Linux - DesktopThis forum is for the discussion of all Linux Software used in a desktop context.
Welcome to LinuxQuestions.org, a friendly and active Linux Community.
You are currently viewing LQ as a guest. By joining our community you will have the ability to post topics, receive our newsletter, use the advanced search, subscribe to threads and access many other special features. Registration is quick, simple and absolutely free. Join our community today!
Note that registered members see fewer ads, and ContentLink is completely disabled once you log in.
If you have any problems with the registration process or your account login, please contact us. If you need to reset your password, click here.
Having a problem logging in? Please visit this page to clear all LQ-related cookies.
Introduction to Linux - A Hands on Guide
This guide was created as an overview of the Linux Operating System, geared toward new users as an exploration tour and getting started guide, with exercises at the end of each chapter.
For more advanced trainees it can be a desktop reference, and a collection of the base knowledge needed to proceed with system and network administration. This book contains many real life examples derived from the author's experience as a Linux system and network administrator, trainer and consultant. They hope these examples will help you to get a better understanding of the Linux system and that you feel encouraged to try out things on your own.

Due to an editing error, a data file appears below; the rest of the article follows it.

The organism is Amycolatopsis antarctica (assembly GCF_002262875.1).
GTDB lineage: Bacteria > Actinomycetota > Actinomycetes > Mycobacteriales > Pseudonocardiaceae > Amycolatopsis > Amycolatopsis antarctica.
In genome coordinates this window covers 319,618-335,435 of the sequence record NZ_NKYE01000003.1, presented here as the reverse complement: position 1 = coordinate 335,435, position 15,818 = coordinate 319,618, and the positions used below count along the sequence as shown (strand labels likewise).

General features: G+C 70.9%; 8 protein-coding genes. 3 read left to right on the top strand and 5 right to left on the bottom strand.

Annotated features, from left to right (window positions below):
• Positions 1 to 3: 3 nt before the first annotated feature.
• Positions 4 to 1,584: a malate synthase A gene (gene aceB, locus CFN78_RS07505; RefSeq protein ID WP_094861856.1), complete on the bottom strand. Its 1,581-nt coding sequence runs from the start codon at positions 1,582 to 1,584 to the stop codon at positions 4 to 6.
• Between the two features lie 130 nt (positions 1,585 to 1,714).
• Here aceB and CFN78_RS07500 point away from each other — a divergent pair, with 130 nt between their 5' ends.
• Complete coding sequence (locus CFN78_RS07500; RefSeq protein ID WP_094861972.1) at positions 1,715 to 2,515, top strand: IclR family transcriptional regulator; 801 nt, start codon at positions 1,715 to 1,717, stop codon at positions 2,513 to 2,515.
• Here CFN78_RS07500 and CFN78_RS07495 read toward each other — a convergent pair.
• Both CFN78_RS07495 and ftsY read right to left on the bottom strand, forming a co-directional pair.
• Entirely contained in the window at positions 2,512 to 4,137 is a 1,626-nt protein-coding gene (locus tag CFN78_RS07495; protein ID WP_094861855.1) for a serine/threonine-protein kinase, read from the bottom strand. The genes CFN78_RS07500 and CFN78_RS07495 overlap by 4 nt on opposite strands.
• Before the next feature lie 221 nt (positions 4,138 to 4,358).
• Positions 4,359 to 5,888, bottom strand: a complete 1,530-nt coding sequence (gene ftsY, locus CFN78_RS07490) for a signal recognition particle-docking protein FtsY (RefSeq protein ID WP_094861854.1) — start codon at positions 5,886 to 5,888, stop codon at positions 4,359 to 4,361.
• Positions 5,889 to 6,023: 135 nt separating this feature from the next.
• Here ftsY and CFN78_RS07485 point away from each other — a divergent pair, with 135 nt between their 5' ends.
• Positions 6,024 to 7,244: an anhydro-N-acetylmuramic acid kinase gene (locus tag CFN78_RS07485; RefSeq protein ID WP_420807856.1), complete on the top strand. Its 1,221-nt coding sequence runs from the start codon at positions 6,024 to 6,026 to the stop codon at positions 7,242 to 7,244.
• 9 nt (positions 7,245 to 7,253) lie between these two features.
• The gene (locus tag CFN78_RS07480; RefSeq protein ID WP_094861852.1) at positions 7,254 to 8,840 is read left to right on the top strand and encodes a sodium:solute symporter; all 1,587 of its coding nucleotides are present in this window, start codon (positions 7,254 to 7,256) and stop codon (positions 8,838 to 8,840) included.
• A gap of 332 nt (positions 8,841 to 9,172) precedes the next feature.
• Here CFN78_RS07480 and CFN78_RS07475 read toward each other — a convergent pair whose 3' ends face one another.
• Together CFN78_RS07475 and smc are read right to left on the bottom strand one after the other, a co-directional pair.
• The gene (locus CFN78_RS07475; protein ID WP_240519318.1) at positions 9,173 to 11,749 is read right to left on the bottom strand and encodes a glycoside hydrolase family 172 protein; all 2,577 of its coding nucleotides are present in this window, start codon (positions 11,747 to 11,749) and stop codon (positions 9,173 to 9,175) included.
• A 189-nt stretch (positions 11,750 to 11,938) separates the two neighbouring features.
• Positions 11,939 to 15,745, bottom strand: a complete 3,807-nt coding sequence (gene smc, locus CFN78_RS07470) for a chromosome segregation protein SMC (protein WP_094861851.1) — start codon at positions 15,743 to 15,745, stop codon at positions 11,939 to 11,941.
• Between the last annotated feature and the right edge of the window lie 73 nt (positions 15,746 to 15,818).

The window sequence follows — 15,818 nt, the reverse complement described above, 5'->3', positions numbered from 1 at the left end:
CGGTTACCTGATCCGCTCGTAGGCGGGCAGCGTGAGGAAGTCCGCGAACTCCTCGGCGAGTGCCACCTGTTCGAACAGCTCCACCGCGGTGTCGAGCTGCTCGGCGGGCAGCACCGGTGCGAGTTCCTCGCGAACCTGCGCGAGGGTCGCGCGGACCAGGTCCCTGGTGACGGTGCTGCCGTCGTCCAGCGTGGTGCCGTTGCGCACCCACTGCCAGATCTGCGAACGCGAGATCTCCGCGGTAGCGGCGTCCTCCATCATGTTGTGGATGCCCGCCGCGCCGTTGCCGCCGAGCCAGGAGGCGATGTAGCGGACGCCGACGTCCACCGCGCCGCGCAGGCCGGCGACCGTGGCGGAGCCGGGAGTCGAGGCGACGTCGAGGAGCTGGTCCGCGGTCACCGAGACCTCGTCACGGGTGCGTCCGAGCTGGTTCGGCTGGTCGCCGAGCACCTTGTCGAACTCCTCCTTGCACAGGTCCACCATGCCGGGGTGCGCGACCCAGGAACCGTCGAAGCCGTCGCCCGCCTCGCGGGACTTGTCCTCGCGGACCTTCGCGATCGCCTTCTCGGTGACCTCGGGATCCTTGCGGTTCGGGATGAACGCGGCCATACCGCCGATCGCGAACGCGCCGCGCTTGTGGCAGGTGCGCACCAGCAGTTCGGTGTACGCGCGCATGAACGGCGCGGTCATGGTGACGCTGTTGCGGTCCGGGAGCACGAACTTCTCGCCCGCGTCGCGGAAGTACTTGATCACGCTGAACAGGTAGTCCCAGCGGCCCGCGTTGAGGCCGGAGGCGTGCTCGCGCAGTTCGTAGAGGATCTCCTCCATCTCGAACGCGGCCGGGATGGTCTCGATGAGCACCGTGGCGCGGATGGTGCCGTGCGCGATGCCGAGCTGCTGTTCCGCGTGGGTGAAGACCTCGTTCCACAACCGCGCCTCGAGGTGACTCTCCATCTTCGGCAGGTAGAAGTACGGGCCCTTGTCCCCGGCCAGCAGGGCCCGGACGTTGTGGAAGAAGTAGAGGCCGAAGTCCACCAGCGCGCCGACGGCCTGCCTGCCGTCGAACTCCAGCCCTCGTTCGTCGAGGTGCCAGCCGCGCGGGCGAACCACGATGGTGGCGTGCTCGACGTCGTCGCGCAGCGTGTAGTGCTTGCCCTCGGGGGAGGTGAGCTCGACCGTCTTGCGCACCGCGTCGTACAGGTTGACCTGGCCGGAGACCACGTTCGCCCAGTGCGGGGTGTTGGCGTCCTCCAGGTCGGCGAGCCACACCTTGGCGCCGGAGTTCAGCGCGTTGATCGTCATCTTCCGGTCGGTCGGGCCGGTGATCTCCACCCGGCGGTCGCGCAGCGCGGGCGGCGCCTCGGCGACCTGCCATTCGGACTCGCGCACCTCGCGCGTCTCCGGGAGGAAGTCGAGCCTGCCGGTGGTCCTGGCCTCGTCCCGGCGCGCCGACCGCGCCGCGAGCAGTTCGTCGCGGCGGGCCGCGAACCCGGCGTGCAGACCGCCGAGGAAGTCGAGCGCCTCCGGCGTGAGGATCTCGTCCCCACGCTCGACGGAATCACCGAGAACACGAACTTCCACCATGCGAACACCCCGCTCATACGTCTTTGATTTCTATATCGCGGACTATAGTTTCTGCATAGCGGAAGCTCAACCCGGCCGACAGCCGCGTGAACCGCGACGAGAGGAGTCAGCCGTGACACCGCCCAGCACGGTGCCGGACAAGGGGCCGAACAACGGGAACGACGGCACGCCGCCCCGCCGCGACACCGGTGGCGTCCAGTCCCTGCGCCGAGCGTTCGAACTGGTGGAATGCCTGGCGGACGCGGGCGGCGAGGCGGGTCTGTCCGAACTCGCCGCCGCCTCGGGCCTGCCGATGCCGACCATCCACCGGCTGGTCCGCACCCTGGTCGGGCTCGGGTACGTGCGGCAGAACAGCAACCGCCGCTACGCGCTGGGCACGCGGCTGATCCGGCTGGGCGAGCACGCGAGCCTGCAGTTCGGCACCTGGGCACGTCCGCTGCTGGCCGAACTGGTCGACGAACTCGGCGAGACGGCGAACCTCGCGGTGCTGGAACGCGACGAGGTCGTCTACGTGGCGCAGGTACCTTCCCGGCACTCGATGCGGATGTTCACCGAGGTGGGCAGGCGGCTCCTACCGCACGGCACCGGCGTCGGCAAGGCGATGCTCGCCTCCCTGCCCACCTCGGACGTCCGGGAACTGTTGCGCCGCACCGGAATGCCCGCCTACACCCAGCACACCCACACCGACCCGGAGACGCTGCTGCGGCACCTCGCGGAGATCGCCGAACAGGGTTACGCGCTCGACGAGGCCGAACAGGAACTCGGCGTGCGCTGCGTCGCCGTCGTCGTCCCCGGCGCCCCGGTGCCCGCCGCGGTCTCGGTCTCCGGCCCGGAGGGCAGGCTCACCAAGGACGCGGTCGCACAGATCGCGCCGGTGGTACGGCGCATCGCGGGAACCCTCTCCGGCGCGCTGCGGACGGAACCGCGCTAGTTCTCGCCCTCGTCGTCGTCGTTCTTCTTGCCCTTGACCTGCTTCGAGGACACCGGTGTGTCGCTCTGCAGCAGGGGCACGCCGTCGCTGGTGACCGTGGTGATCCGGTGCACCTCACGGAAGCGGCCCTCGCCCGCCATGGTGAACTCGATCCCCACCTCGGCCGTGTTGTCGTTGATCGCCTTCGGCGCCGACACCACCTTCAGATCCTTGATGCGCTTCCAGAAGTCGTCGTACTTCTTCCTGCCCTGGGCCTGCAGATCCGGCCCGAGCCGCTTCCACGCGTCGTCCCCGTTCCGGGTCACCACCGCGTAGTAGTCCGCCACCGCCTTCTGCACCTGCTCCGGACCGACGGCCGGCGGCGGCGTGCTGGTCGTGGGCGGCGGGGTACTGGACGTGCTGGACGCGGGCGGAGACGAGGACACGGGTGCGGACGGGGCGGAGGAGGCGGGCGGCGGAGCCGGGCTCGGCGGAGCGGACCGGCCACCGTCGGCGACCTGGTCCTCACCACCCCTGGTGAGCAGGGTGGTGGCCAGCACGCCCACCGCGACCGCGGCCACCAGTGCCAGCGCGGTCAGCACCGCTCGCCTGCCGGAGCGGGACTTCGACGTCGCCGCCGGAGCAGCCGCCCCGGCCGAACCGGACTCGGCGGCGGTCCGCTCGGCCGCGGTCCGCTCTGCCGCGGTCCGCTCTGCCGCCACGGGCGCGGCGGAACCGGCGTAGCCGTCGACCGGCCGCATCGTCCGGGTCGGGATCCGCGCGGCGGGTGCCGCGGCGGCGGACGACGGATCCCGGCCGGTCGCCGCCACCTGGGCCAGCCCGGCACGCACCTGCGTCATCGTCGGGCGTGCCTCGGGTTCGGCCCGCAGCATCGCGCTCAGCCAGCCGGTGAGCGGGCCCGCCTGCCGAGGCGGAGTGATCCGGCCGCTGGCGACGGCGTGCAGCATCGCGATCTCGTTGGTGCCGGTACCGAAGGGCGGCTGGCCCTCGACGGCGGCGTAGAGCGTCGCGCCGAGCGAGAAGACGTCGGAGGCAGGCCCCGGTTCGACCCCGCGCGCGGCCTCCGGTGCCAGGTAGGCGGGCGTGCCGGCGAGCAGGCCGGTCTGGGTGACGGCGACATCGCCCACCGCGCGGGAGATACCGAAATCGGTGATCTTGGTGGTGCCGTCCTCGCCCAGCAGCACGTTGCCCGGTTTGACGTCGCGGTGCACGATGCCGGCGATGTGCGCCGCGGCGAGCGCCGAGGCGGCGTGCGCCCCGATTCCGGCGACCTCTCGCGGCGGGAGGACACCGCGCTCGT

Click Here to receive this Complete Guide absolutely free.
Who is "he"? You can run passwd as root instead of as itudja. Use "sudo passwd itudja" to change itudja's password. You can configure sudo to use your own password instead of root's. Some distro's are configured that way by default.
sudo is used to execute a program as the root user. You need to enter the password to show that you're authorised to run as root. If you didn't have to enter the password anyone could use sudo to do anything on the system and destroy the OS.
It allows itudja to run as root without a password. Why do you want to do that. It's dangerous. What's wrong with entering your own password or root's (depending on how sudo is configured) to change itudja's password. It's a one time deal. Why introduce a huge security risk just. You had to enter the root password to run "visdo" anyway.